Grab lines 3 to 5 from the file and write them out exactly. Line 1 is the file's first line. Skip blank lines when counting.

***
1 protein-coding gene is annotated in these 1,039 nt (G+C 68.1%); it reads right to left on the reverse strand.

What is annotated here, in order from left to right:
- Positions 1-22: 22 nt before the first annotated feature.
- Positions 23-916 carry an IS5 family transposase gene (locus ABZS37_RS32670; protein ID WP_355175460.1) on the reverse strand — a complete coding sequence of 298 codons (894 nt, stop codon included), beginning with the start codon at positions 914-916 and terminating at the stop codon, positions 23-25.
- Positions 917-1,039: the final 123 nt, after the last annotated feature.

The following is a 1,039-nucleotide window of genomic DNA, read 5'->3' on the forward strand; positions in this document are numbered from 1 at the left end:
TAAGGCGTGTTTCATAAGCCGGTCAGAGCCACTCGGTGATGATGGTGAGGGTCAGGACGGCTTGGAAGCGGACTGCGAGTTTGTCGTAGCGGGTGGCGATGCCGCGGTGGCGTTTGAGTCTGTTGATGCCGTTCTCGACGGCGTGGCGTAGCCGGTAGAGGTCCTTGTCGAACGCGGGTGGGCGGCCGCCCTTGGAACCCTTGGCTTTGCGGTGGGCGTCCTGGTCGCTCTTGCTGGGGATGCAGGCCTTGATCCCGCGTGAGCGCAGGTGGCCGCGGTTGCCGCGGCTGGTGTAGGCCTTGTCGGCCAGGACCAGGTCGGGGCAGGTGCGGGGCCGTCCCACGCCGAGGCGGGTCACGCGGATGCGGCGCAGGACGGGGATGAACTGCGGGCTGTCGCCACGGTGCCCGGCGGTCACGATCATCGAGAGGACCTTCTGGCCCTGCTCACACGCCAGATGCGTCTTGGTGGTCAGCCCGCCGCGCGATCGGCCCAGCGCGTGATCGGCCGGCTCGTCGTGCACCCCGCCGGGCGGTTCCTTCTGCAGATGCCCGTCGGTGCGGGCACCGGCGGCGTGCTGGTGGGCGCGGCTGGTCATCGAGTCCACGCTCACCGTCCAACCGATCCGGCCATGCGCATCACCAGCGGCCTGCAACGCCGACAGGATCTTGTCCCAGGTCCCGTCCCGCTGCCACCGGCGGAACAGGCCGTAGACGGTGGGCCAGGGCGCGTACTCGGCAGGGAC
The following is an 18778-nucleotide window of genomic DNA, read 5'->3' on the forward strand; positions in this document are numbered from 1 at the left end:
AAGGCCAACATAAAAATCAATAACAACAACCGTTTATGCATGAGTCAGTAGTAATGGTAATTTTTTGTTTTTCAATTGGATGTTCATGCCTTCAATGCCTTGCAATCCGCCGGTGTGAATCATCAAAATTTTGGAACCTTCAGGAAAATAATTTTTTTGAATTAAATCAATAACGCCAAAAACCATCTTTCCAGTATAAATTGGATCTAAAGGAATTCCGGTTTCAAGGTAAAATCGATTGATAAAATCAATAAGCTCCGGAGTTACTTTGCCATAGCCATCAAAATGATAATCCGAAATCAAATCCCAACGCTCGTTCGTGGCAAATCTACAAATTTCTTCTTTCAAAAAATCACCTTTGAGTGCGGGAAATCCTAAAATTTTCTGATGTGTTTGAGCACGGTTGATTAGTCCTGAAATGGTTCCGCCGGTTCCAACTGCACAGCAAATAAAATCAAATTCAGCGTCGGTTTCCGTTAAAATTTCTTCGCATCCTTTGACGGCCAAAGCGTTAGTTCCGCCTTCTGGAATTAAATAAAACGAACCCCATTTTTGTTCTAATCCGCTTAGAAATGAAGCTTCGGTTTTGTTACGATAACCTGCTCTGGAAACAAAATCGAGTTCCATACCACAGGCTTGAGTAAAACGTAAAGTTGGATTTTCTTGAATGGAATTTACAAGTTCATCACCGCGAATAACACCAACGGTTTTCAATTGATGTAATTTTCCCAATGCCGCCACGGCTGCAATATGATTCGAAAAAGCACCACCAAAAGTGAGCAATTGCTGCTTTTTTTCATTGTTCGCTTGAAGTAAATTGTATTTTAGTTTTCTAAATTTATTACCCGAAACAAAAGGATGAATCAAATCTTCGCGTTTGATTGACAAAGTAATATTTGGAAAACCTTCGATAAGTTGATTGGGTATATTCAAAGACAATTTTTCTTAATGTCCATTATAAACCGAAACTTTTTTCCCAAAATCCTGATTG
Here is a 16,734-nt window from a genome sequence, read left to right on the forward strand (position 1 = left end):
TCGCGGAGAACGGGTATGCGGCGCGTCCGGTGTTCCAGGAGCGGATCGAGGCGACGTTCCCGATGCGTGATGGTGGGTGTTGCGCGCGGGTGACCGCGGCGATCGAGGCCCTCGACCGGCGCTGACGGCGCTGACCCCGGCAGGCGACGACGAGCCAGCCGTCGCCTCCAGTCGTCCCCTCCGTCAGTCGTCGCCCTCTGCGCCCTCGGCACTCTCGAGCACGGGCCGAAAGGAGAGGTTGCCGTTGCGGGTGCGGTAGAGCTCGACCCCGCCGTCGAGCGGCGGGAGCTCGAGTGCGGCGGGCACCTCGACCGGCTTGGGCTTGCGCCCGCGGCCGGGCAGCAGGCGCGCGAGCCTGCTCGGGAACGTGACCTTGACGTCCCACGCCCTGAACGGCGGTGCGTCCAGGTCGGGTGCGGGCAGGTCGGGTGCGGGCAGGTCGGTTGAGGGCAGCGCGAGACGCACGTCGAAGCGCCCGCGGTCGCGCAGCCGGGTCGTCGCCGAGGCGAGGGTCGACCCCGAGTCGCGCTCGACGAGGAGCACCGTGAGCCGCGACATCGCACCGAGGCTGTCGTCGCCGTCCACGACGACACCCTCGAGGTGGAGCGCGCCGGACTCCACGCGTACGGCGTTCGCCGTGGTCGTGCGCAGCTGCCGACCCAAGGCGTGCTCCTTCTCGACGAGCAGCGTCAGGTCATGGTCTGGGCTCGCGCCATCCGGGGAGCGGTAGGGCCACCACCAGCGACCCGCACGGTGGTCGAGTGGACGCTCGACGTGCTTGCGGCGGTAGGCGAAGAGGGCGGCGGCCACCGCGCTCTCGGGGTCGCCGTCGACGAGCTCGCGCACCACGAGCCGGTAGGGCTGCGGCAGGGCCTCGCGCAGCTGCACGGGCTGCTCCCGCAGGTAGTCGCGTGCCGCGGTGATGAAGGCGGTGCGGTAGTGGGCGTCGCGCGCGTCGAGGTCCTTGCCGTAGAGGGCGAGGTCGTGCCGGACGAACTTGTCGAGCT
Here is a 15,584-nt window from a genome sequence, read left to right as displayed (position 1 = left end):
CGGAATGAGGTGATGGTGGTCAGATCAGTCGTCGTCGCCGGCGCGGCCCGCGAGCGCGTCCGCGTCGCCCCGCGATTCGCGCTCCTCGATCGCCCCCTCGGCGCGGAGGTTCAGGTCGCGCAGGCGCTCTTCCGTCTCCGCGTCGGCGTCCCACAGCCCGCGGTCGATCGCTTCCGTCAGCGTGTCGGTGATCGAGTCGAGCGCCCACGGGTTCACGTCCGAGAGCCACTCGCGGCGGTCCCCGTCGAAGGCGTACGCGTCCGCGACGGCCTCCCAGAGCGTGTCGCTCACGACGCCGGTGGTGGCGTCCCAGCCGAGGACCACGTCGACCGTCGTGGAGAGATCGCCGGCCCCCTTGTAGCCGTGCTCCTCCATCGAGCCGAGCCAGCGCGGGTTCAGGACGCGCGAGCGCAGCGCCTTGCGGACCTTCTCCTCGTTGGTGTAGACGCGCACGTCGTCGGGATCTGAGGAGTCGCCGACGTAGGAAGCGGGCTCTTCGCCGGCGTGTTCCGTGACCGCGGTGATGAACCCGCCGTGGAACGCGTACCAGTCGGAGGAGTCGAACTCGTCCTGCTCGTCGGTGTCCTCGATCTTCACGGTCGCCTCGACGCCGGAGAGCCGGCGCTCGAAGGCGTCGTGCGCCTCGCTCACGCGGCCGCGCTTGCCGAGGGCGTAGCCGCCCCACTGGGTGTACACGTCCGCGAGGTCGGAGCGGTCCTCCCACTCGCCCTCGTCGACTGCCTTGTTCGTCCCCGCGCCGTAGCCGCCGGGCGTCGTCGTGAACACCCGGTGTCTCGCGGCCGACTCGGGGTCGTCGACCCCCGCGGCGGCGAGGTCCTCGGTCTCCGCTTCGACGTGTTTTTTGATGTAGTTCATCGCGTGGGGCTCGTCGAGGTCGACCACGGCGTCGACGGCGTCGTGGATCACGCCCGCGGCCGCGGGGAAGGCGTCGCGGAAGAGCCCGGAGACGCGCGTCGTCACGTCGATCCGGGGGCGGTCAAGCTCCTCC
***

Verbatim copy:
- Positions 1-22: 22 nt before the first annotated feature.
- Positions 23-916 carry an IS5 family transposase gene (locus ABZS37_RS32670; protein ID WP_355175460.1) on the reverse strand — a complete coding sequence of 298 codons (894 nt, stop codon included), beginning with the start codon at positions 914-916 and terminating at the stop codon, positions 23-25.
- Positions 917-1,039: the final 123 nt, after the last annotated feature.